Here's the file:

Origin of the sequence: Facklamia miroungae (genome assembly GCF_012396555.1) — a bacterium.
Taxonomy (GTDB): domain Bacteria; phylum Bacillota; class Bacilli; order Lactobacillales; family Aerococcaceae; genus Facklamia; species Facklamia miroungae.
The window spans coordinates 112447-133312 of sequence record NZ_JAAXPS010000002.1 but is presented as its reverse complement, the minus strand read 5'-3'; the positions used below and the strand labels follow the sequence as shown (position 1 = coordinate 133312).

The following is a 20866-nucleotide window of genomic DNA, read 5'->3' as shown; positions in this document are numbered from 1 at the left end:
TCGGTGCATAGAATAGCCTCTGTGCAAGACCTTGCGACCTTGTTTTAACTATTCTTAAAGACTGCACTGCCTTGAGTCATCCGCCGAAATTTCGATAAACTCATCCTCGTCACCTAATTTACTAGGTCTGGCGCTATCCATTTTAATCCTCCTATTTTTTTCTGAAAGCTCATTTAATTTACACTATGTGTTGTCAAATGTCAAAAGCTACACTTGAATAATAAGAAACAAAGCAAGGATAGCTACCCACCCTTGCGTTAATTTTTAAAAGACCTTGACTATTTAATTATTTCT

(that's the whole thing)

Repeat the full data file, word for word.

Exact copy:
Origin of the sequence: Facklamia miroungae (genome assembly GCF_012396555.1) — a bacterium.
Taxonomy (GTDB): domain Bacteria; phylum Bacillota; class Bacilli; order Lactobacillales; family Aerococcaceae; genus Facklamia; species Facklamia miroungae.
The window spans coordinates 112447-133312 of sequence record NZ_JAAXPS010000002.1 but is presented as its reverse complement, the minus strand read 5'-3'; the positions used below and the strand labels follow the sequence as shown (position 1 = coordinate 133312).

The following is a 20866-nucleotide window of genomic DNA, read 5'->3' as shown; positions in this document are numbered from 1 at the left end:
TCGGTGCATAGAATAGCCTCTGTGCAAGACCTTGCGACCTTGTTTTAACTATTCTTAAAGACTGCACTGCCTTGAGTCATCCGCCGAAATTTCGATAAACTCATCCTCGTCACCTAATTTACTAGGTCTGGCGCTATCCATTTTAATCCTCCTATTTTTTTCTGAAAGCTCATTTAATTTACACTATGTGTTGTCAAATGTCAAAAGCTACACTTGAATAATAAGAAACAAAGCAAGGATAGCTACCCACCCTTGCGTTAATTTTTAAAAGACCTTGACTATTTAATTATTTCT